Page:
When everyone plays, everyone wins.

Uday believes in a lot of free play in the early years so that children have an active body and develop good gross motor skills. Children spend an hour playing outdoors daily, running, jumping and playing in the mud.

By the time they come to grades, they have confidence in their physical abilities and they are testing it out. With grades comes skipping games and other non competitive games to challenge their skills and body movement.

Parents who worry that their children will be left behind if they haven’t participated in team sports at an early age will be pleasantly surprised as their children step onto the field and their teams, after a few warm-up games, win! Because they have grown up moving freely in their bodies throughout the day, not just in gym, they now have the capabilities to adapt to all kinds of sports and excel in them. In the upper elementary grade years, children are given the knowledge of Indian team sports like Kho-kho and Kabaddi. With the basic knowledge of these sports, when they reach Grade 5, the Inter school Waldorf Olympics awaits the celebration of the culmination of their elementary schooling.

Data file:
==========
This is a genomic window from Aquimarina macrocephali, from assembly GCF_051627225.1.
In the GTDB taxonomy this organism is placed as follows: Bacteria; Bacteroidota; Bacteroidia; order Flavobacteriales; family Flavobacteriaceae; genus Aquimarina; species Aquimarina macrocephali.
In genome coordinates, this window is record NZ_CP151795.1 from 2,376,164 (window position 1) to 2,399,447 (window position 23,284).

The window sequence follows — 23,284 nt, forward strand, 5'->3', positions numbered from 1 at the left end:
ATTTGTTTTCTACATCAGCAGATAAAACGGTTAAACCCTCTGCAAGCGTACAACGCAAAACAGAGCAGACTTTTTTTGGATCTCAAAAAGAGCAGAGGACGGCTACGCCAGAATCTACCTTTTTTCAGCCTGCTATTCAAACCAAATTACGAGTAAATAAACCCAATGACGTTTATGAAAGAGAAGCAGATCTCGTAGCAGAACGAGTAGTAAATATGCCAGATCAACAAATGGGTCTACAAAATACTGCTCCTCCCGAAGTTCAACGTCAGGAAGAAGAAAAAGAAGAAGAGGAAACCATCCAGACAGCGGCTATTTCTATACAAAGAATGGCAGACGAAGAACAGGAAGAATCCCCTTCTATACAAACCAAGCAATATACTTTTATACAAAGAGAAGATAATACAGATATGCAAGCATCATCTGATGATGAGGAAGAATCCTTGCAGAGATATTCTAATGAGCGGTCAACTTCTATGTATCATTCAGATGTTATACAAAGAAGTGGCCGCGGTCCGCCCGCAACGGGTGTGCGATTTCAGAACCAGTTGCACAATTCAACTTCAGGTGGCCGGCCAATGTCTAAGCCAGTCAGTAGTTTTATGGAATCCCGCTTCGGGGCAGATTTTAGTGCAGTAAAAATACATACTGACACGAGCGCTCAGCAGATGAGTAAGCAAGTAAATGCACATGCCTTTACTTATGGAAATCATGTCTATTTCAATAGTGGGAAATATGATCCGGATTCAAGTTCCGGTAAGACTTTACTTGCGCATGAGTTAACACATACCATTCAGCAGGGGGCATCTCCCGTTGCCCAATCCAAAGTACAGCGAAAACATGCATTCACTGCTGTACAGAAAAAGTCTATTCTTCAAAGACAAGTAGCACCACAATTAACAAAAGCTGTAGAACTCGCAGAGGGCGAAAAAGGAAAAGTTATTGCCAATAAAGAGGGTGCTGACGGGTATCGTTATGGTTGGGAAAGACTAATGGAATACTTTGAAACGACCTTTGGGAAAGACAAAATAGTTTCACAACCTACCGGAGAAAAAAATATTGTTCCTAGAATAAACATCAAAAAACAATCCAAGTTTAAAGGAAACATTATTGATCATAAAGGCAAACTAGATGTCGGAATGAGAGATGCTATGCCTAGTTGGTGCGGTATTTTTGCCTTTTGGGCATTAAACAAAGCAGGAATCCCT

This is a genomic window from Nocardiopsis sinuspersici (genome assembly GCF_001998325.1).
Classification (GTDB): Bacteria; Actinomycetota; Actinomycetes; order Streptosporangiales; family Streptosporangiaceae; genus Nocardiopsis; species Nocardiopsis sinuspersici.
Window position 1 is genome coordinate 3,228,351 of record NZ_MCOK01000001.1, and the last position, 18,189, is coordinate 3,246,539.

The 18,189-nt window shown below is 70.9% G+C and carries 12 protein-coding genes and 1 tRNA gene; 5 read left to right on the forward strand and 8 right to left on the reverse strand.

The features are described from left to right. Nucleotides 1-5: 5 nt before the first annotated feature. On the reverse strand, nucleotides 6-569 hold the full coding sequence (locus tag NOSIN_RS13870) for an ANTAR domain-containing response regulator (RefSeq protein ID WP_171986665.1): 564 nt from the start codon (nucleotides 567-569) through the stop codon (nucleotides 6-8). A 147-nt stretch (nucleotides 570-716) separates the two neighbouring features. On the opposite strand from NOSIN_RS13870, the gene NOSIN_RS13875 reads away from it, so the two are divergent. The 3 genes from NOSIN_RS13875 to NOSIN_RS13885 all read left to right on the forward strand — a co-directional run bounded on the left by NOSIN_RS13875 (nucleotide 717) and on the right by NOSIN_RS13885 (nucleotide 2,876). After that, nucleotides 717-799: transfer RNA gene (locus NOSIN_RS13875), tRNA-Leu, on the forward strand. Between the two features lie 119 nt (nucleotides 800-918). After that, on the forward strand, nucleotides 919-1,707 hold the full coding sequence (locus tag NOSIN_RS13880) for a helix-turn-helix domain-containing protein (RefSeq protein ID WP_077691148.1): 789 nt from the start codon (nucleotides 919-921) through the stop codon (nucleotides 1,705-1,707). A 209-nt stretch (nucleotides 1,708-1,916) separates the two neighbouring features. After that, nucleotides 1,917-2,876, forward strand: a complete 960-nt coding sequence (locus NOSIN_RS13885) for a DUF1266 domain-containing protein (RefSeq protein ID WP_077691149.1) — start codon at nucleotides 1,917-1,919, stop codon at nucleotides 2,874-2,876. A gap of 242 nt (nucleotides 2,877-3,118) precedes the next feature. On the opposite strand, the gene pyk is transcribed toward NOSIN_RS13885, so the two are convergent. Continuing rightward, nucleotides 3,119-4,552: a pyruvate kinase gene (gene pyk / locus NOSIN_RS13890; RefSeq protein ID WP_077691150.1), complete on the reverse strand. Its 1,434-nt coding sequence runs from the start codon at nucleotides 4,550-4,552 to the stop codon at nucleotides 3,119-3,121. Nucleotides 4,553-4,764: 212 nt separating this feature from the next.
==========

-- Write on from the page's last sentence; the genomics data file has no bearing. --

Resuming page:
At the end of the Fifth Grade, when a child is of secondary school age, it is a tradition amongst Waldorf schools to hold an athletics event, that we call the Olympics, based very loosely on the original Olympics game held in Ancient Greece. In the fifth grade curriculum, pupils study Ancient Greek and Ancient Civilisations, so by the end of the school year they are very familiar with Ancient Greece.

Waldorf schools consider children of 11 years (grade 5 age) to be at the height of their strength and stamina, before the onset of puberty, and what better way to mark this time than this unique athletics event.

And the best part is that, the children have fun learning the athletic sports like Shot put, Javelin, discus, long jump, and many more.

In middle school, children play and try out different sports. There are no tryouts or “cuts” from teams in the middle school age bracket; the goal being to give all students the opportunity to participate in—and learn about—sports they are interested in.